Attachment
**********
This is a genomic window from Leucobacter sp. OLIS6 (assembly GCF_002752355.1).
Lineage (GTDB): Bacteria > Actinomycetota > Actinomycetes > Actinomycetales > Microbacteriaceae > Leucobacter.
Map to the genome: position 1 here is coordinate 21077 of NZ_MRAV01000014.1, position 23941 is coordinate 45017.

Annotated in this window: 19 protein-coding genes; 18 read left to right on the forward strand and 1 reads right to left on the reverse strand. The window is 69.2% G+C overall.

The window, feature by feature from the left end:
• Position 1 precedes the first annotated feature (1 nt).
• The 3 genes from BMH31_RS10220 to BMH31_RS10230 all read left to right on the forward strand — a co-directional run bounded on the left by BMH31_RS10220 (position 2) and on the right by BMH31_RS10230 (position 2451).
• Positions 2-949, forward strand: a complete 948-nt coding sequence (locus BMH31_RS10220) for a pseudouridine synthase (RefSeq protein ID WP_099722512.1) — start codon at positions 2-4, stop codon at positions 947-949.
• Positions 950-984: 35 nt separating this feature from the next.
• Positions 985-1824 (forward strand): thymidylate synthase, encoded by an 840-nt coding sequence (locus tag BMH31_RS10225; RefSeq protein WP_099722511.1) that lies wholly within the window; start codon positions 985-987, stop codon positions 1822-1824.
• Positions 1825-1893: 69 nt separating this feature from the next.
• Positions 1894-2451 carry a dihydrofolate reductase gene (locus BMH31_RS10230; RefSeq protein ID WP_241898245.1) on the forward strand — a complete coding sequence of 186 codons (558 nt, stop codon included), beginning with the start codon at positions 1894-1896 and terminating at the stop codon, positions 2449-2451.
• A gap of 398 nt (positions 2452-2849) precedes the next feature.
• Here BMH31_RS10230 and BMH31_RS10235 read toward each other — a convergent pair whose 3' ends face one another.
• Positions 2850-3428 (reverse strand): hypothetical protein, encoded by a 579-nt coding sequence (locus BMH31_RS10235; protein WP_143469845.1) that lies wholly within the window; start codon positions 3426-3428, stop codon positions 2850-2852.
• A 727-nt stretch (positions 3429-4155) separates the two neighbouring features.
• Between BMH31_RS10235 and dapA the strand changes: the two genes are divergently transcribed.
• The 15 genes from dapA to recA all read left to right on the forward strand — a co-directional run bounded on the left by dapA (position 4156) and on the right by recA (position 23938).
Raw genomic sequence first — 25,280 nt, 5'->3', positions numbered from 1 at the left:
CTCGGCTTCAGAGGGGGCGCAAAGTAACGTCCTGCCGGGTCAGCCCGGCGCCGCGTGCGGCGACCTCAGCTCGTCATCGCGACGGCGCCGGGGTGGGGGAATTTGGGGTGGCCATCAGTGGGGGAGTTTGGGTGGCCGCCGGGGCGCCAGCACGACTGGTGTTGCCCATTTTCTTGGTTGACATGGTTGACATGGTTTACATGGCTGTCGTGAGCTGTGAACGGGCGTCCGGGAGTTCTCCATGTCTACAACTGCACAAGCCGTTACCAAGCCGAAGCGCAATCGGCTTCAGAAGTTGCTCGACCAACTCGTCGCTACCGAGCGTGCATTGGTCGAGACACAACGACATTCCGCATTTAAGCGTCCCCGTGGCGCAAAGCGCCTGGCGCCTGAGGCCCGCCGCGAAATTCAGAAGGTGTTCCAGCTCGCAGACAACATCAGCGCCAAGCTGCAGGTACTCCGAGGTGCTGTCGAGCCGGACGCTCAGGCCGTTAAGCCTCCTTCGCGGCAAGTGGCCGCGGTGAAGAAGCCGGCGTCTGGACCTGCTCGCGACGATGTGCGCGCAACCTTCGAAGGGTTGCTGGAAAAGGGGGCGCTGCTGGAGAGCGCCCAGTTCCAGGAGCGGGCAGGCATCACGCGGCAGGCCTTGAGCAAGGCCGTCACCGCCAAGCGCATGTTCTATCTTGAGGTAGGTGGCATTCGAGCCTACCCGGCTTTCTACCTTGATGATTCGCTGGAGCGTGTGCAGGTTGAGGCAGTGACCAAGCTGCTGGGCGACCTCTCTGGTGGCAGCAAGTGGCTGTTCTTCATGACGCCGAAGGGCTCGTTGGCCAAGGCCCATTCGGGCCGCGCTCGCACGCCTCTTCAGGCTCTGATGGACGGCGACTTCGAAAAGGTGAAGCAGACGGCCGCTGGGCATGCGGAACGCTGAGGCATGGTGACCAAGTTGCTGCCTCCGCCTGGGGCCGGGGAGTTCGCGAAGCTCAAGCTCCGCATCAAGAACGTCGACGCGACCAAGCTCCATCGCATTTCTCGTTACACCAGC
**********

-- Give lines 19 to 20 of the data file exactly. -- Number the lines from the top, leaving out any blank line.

Raw genomic sequence first — 25,280 nt, 5'->3', positions numbered from 1 at the left:
CTCGGCTTCAGAGGGGGCGCAAAGTAACGTCCTGCCGGGTCAGCCCGGCGCCGCGTGCGGCGACCTCAGCTCGTCATCGCGACGGCGCCGGGGTGGGGGAATTTGGGGTGGCCATCAGTGGGGGAGTTTGGGTGGCCGCCGGGGCGCCAGCACGACTGGTGTTGCCCATTTTCTTGGTTGACATGGTTGACATGGTTTACATGGCTGTCGTGAGCTGTGAACGGGCGTCCGGGAGTTCTCCATGTCTACAACTGCACAAGCCGTTACCAAGCCGAAGCGCAATCGGCTTCAGAAGTTGCTCGACCAACTCGTCGCTACCGAGCGTGCATTGGTCGAGACACAACGACATTCCGCATTTAAGCGTCCCCGTGGCGCAAAGCGCCTGGCGCCTGAGGCCCGCCGCGAAATTCAGAAGGTGTTCCAGCTCGCAGACAACATCAGCGCCAAGCTGCAGGTACTCCGAGGTGCTGTCGAGCCGGACGCTCAGGCCGTTAAGCCTCCTTCGCGGCAAGTGGCCGCGGTGAAGAAGCCGGCGTCTGGACCTGCTCGCGACGATGTGCGCGCAACCTTCGAAGGGTTGCTGGAAAAGGGGGCGCTGCTGGAGAGCGCCCAGTTCCAGGAGCGGGCAGGCATCACGCGGCAGGCCTTGAGCAAGGCCGTCACCGCCAAGCGCATGTTCTATCTTGAGGTAGGTGGCATTCGAGCCTACCCGGCTTTCTACCTTGATGATTCGCTGGAGCGTGTGCAGGTTGAGGCAGTGACCAAGCTGCTGGGCGACCTCTCTGGTGGCAGCAAGTGGCTGTTCTTCATGACGCCGAAGGGCTCGTTGGCCAAGGCCCATTCGGGCCGCGCTCGCACGCCTCTTCAGGCTCTGATGGACGGCGACTTCGAAAAGGTGAAGCAGACGGCCGCTGGGCATGCGGAACGCTGAGGCATGGTGACCAAGTTGCTGCCTCCGCCTGGGGCCGGGGAGTTCGCGAAGCTCAAGCTCCGCATCAAGAACGTCGACGCGACCAAGCTCCATCGCATTTCTCGTTACACCAGC